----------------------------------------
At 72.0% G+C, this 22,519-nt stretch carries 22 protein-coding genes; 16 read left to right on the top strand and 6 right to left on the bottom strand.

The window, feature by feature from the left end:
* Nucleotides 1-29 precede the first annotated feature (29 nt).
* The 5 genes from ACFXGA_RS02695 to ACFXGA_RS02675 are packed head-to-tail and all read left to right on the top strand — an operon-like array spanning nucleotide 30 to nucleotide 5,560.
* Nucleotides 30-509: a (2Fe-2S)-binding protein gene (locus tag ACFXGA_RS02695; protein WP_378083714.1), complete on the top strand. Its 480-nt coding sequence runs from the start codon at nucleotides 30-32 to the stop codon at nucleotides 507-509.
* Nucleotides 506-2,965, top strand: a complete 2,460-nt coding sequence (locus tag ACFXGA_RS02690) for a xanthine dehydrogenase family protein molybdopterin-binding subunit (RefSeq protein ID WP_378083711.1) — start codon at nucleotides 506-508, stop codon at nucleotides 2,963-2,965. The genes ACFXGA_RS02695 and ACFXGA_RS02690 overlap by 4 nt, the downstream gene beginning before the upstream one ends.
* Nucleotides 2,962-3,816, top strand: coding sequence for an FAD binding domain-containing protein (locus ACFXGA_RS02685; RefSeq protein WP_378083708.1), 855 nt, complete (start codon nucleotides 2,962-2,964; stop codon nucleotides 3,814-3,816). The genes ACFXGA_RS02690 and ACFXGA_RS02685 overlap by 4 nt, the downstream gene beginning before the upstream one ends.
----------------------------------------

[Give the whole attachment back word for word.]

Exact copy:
At 72.0% G+C, this 22,519-nt stretch carries 22 protein-coding genes; 16 read left to right on the top strand and 6 right to left on the bottom strand.

The window, feature by feature from the left end:
* Nucleotides 1-29 precede the first annotated feature (29 nt).
* The 5 genes from ACFXGA_RS02695 to ACFXGA_RS02675 are packed head-to-tail and all read left to right on the top strand — an operon-like array spanning nucleotide 30 to nucleotide 5,560.
* Nucleotides 30-509: a (2Fe-2S)-binding protein gene (locus tag ACFXGA_RS02695; protein WP_378083714.1), complete on the top strand. Its 480-nt coding sequence runs from the start codon at nucleotides 30-32 to the stop codon at nucleotides 507-509.
* Nucleotides 506-2,965, top strand: a complete 2,460-nt coding sequence (locus tag ACFXGA_RS02690) for a xanthine dehydrogenase family protein molybdopterin-binding subunit (RefSeq protein ID WP_378083711.1) — start codon at nucleotides 506-508, stop codon at nucleotides 2,963-2,965. The genes ACFXGA_RS02695 and ACFXGA_RS02690 overlap by 4 nt, the downstream gene beginning before the upstream one ends.
* Nucleotides 2,962-3,816, top strand: coding sequence for an FAD binding domain-containing protein (locus ACFXGA_RS02685; RefSeq protein WP_378083708.1), 855 nt, complete (start codon nucleotides 2,962-2,964; stop codon nucleotides 3,814-3,816). The genes ACFXGA_RS02690 and ACFXGA_RS02685 overlap by 4 nt, the downstream gene beginning before the upstream one ends.